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Elk Grove Citizen

Four-Legged County Workers Head for Pastures New

Jun 17, 2020 12:00AM ● By Story and photo by Susan Maxwell Skinner

Goat farm owner Steve Gregory (left) and son Jacob muster stock to journey between Carmichael and Fair Oaks.

SACRAMENTO REGION, CA (MPG) - Six hundred goats recently joined the morning Fair Oaks Boulevard commute. Accompanied by whistles, barks and bleats, 2400 hooves beat a rapid tattoo through Schweitzer Grove (Carmichael) to board stock trucks. A short ride later, the bearded day-workers were munching weeds near Bannister Park (Fair Oaks).  Once that two-week riverside picnic was behind them, they moved to Rollingwood, Orangevale.

Park districts and Counties are increasingly using herbivore power on hard-to-mow territory. Poison oak and steep slopes are all in a day’s rumination for goat gangs that recently trimmed Wilhaggin Retention Basin on American River Drive. Though animals take longer than blades, their chomping doesn’t cause sparks and fires. They’re also quieter. “We hardly knew they were here,” said a resident near Schweitzer Grove. “I came out to watch them every day. Such a peaceful sight. I hope they’ll come back next year.”

For Lincoln goat farmer Steve Gregory, summer is when his goat and sheep are busiest – and happiest. However, coyotes and mountain lions can be a worry in wilderness work areas. Gregory flocks are tended with Biblical devotion by shepherds and canines who sleep with their charges at night. Hydration is another big concern.  “Each animal needs up to two gallons of water per day - more if it gets really hot,” confirms the farmer. Though his truck delivers water daily, some neighboring residents volunteer garden hoses. “We’re always grateful for that,” he says. “Our animals’ health is our first concern.” Gregory’s Peruvian herders are legendary in their industry. “These guys grow up around grazing animals,” says their boss. “They seem to know how sheep and goats think. We all put our animals before ourselves. If they’re not healthy, we can’t stay in business.”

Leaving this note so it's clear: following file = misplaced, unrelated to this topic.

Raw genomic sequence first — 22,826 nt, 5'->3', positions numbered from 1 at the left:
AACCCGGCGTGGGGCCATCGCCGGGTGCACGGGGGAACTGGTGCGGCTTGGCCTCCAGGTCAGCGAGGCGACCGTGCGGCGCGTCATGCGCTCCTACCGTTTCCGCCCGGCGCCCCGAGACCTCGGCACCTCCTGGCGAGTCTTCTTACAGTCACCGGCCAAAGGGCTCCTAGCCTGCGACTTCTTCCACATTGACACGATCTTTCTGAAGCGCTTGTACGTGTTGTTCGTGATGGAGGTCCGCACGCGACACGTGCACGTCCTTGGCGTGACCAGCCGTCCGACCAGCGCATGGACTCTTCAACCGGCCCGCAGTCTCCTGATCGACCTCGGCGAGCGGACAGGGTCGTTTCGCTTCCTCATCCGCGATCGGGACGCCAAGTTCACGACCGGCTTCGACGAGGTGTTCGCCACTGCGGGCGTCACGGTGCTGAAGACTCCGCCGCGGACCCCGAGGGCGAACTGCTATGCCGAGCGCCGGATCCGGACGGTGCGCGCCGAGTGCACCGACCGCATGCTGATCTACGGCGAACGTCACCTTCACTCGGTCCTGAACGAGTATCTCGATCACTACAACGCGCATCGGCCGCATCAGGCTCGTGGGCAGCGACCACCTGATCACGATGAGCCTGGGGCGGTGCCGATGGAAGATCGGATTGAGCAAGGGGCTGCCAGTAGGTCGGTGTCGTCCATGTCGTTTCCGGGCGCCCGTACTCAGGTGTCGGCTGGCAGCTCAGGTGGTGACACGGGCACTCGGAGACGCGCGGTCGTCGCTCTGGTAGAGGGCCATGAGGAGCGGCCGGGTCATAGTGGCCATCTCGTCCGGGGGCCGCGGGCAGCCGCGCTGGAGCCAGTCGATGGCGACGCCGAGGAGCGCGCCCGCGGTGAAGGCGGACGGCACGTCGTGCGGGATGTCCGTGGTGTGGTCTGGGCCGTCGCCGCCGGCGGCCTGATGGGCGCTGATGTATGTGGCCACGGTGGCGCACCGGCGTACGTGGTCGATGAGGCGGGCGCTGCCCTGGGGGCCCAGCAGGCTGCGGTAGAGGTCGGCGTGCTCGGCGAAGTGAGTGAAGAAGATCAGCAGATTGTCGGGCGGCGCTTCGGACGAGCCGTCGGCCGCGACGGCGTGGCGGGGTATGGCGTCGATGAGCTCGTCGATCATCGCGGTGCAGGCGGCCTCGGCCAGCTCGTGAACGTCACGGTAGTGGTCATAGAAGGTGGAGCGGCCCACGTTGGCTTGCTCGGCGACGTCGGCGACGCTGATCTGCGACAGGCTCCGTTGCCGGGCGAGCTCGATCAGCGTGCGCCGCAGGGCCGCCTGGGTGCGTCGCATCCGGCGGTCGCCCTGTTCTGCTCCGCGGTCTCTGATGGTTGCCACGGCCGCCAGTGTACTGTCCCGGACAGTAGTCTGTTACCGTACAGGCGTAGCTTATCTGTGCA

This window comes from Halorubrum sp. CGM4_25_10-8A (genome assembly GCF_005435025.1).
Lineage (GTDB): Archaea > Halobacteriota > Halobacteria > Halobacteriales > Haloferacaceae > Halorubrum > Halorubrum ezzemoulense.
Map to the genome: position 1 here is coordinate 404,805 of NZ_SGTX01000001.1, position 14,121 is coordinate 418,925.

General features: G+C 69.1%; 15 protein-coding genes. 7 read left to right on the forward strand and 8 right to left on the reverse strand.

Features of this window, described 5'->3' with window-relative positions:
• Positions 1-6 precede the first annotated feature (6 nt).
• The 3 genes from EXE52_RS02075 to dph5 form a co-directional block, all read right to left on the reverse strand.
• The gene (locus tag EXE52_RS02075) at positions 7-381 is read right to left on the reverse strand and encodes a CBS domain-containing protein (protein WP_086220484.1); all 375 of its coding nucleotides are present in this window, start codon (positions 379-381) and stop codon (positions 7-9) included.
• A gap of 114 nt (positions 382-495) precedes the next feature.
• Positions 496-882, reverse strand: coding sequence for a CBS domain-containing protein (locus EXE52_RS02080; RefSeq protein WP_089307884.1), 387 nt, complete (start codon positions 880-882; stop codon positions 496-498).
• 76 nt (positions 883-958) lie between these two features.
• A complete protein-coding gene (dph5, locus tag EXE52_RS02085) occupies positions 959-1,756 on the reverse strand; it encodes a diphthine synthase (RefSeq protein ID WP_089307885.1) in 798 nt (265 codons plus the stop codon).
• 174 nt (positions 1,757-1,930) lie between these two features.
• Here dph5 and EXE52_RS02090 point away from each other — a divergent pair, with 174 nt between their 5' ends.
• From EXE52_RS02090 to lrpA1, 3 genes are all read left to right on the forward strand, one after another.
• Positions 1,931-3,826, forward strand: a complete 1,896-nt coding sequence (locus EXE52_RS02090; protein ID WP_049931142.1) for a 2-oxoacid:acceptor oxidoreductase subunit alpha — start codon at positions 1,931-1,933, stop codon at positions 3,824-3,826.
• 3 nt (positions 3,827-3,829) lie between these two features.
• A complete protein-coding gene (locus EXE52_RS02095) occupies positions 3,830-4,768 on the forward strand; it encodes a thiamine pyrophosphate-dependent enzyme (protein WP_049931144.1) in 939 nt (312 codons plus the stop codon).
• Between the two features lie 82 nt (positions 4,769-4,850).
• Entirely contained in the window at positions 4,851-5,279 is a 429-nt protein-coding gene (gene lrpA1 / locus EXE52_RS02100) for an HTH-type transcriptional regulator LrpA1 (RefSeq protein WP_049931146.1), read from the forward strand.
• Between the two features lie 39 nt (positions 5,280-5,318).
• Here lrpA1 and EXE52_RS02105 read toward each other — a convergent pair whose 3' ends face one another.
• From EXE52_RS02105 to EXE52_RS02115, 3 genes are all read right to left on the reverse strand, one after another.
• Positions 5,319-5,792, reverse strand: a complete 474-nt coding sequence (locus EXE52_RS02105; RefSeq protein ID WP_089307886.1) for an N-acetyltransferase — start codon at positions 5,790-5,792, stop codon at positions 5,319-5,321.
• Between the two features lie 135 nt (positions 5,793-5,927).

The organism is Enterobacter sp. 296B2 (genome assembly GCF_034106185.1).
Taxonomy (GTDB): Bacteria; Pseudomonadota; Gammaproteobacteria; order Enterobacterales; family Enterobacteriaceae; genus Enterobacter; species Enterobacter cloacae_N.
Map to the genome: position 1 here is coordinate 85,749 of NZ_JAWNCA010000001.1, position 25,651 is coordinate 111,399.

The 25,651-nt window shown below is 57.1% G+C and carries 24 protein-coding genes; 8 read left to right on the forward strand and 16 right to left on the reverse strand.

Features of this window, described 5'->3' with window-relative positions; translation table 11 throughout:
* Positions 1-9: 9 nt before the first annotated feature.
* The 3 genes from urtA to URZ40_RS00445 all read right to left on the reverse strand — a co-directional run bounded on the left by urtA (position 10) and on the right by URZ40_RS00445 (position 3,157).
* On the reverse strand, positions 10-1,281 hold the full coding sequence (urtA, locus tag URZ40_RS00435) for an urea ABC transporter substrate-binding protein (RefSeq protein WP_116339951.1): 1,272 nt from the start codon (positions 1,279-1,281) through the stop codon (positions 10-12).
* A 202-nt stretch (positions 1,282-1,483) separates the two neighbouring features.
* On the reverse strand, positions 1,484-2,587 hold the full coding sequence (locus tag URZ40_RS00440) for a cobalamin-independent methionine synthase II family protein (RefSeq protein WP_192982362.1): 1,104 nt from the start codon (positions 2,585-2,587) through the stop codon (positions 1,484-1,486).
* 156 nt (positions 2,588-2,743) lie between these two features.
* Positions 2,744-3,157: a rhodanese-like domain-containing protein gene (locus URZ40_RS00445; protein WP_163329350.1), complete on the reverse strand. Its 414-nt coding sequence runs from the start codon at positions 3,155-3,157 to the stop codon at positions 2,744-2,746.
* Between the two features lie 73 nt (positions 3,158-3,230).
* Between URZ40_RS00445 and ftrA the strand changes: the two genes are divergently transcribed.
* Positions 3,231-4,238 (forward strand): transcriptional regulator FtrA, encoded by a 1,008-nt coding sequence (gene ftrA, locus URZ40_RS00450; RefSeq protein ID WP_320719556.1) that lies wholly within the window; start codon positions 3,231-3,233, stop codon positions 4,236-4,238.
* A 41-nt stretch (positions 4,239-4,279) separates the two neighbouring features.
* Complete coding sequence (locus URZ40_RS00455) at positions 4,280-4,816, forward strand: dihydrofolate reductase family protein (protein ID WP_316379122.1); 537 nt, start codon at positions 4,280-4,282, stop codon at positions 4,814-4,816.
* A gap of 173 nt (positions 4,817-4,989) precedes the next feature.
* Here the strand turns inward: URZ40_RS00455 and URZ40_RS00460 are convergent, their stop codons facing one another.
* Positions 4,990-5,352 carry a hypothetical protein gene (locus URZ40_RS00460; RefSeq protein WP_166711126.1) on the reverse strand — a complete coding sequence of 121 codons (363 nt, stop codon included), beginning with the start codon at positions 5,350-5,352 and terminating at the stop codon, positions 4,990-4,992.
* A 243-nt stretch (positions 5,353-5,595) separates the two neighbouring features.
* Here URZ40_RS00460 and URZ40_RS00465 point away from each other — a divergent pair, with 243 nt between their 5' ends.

From a landowner’s view, goats are often more cost-effective than machines.  “They might take more time to do the job,” explains Sacramento County engineer Lennard Bravo. “But they’re great on steep terrain where human ankles have been turned. They free up staff to deal with emergency situations at times of fire risk. And after herds do their work, we’ve found regrowth is limited and less maintenance is needed.” The gentle mowers also cohabit well with wildlife - they don’t hurt ground-foragers like quail or turkey chicks. They devour invasive vegetation - blackberry and thistles are a particular delight - and their droppings return nitrogen to the soil. While machines spread seeds to germinate elsewhere, ruthlessly grinding caprine teeth reduce kernels to pulp.

Though his livestock has fulfilled many Sacramento County contracts, the passage of Fair Oaks’ century-old truss bridge presented a picturesque challenge. “It’s a bridge with so many pedestrians and cyclists,” explains Gregory. “We don’t worry about how the goats will manage - they move well as a herd - our concern is how people react to them. Fortunately, eating’s their favorite thing to do. That’s what gets them across bridges so smoothly. They’re all led by their stomachs.”